This thesis sounds self-defeating. Any argument that you propose that is meant to convince someone is a sort of social manipulation. As a matter of fact, some hypothesize that this is the entire reason that human-level intelligence came about in the first place, because our brains are optimized for social activity and not straightforward intellectual activity; "rationality" being a byproduct of navigating complex tribal politics.
My issue with this argument is that you are implicitly claiming that social interaction --> manipulation. On the face of it this is probably more or less true. Most social interactions do involve (mild) manipulations such as suggesting an activity, asking someone to pass the [object], or telling a story to elicit sympathy/respect. However, you then claim that these types of manipulations are ones intelligent people "feel iffy about."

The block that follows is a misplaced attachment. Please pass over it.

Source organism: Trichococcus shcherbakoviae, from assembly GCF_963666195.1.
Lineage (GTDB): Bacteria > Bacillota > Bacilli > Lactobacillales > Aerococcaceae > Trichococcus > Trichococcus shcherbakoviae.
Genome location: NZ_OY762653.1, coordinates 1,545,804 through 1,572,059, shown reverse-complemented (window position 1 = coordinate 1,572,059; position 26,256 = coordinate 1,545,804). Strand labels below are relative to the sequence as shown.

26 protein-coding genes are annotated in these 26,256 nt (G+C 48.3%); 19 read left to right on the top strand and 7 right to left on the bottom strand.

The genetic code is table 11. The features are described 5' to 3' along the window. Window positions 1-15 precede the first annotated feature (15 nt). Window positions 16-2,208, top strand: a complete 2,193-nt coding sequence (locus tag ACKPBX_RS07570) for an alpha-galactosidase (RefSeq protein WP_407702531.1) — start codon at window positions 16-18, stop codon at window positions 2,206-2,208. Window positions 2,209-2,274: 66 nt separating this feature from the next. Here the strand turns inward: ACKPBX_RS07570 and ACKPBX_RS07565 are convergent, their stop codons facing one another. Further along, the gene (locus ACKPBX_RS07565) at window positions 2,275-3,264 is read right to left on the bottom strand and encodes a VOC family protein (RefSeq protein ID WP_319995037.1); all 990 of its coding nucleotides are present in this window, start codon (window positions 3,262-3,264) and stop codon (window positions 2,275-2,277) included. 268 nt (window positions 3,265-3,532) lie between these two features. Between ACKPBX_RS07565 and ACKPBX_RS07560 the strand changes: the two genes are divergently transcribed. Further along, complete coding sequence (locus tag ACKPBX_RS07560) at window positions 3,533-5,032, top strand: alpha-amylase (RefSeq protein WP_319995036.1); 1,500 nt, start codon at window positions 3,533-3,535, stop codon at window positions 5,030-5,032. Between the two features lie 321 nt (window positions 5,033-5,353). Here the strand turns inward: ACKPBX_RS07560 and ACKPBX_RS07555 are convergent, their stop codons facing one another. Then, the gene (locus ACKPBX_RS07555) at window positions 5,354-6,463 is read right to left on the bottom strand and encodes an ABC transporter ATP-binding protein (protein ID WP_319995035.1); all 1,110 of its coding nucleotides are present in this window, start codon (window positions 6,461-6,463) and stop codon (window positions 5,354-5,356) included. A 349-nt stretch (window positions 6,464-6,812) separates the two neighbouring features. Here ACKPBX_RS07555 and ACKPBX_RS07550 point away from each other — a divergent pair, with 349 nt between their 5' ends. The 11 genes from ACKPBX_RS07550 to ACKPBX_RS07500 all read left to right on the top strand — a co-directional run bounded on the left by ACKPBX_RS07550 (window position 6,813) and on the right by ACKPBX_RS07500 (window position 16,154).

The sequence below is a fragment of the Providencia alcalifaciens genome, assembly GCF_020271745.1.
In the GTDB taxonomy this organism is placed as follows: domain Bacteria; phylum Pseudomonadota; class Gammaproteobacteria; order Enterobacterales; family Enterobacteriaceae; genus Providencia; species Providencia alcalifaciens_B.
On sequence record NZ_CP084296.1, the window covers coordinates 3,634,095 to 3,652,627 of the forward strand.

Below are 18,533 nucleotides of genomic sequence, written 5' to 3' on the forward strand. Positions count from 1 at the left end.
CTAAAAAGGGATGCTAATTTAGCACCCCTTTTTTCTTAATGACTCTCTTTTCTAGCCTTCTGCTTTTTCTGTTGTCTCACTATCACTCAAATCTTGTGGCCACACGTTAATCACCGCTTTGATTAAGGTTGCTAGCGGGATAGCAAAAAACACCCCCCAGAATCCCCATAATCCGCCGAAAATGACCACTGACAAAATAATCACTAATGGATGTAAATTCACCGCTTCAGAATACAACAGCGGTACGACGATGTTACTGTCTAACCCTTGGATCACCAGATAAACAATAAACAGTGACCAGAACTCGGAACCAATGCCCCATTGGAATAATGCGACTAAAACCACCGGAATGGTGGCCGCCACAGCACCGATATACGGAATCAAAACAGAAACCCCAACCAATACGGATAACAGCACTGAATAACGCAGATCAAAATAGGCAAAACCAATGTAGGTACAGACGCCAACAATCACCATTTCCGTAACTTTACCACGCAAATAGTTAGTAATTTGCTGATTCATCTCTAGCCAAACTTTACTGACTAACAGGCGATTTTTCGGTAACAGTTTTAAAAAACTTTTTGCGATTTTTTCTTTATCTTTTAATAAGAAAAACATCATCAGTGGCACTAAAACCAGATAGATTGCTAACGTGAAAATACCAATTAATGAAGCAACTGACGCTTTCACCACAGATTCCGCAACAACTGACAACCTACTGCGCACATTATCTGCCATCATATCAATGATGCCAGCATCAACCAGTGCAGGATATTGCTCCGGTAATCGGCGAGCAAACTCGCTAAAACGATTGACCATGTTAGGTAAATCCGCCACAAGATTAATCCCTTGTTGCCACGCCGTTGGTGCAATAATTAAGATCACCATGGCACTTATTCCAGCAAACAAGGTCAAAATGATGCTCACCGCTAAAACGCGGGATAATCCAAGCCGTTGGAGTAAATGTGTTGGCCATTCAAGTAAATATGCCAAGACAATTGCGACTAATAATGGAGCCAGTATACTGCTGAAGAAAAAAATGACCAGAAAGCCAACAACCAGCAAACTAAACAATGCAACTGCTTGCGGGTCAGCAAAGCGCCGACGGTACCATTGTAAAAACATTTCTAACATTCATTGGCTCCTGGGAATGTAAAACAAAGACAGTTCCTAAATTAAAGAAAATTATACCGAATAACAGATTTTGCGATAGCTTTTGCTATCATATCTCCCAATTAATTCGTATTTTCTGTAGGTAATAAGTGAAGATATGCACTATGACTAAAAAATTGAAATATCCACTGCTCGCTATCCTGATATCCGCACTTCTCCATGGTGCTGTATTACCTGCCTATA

I'm certainly willing to accept that there are types of manipulation that makes the manipulator feel guilty and ... (read more)
A couple of concrete examples on either side of the acceptability boundary would be useful: one where "manipulation" is "Treating other people as pawns in your plan", and another where "manipulation" (now termed as "influence" to avoid negative connotations) is perfectly "fair".
Using words with strongly negative connotations in a title of the article, is not a way to get upvoted. Was this a meta example of the idea in the article?
I think this articles has a good idea, and bad writing. By which I don't mean the writing is bad in general, but rather that the title and the whole idea have so negative connotations, that the writing is not nearly good enough to balance that. (Also, don't say "PUA" in an article, unless it is essential to the article. The mere using of the word gives you like automatic 5 downvotes. Gender pol... (read more)
Maybe you can come up with a version of the campsite rule for influencing people.